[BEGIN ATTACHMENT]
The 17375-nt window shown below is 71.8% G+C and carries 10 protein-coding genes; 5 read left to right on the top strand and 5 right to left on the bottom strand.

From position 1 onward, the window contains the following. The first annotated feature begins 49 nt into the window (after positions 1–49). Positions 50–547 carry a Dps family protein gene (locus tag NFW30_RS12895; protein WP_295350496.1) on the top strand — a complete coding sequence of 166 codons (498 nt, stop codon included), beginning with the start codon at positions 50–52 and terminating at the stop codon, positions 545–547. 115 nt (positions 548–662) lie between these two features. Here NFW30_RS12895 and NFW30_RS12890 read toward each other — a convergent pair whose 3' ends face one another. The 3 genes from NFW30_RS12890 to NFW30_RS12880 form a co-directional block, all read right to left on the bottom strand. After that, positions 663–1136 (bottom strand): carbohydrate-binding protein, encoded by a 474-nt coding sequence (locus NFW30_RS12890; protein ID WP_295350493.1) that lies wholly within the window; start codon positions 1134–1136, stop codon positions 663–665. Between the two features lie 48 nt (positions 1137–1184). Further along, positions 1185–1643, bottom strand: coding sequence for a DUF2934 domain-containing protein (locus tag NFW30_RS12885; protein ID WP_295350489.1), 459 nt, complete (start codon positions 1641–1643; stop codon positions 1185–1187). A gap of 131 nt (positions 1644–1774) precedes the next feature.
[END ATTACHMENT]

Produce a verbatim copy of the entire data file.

The 17375-nt window shown below is 71.8% G+C and carries 10 protein-coding genes; 5 read left to right on the top strand and 5 right to left on the bottom strand.

From position 1 onward, the window contains the following. The first annotated feature begins 49 nt into the window (after positions 1–49). Positions 50–547 carry a Dps family protein gene (locus tag NFW30_RS12895; protein WP_295350496.1) on the top strand — a complete coding sequence of 166 codons (498 nt, stop codon included), beginning with the start codon at positions 50–52 and terminating at the stop codon, positions 545–547. 115 nt (positions 548–662) lie between these two features. Here NFW30_RS12895 and NFW30_RS12890 read toward each other — a convergent pair whose 3' ends face one another. The 3 genes from NFW30_RS12890 to NFW30_RS12880 form a co-directional block, all read right to left on the bottom strand. After that, positions 663–1136 (bottom strand): carbohydrate-binding protein, encoded by a 474-nt coding sequence (locus NFW30_RS12890; protein ID WP_295350493.1) that lies wholly within the window; start codon positions 1134–1136, stop codon positions 663–665. Between the two features lie 48 nt (positions 1137–1184). Further along, positions 1185–1643, bottom strand: coding sequence for a DUF2934 domain-containing protein (locus tag NFW30_RS12885; protein ID WP_295350489.1), 459 nt, complete (start codon positions 1641–1643; stop codon positions 1185–1187). A gap of 131 nt (positions 1644–1774) precedes the next feature.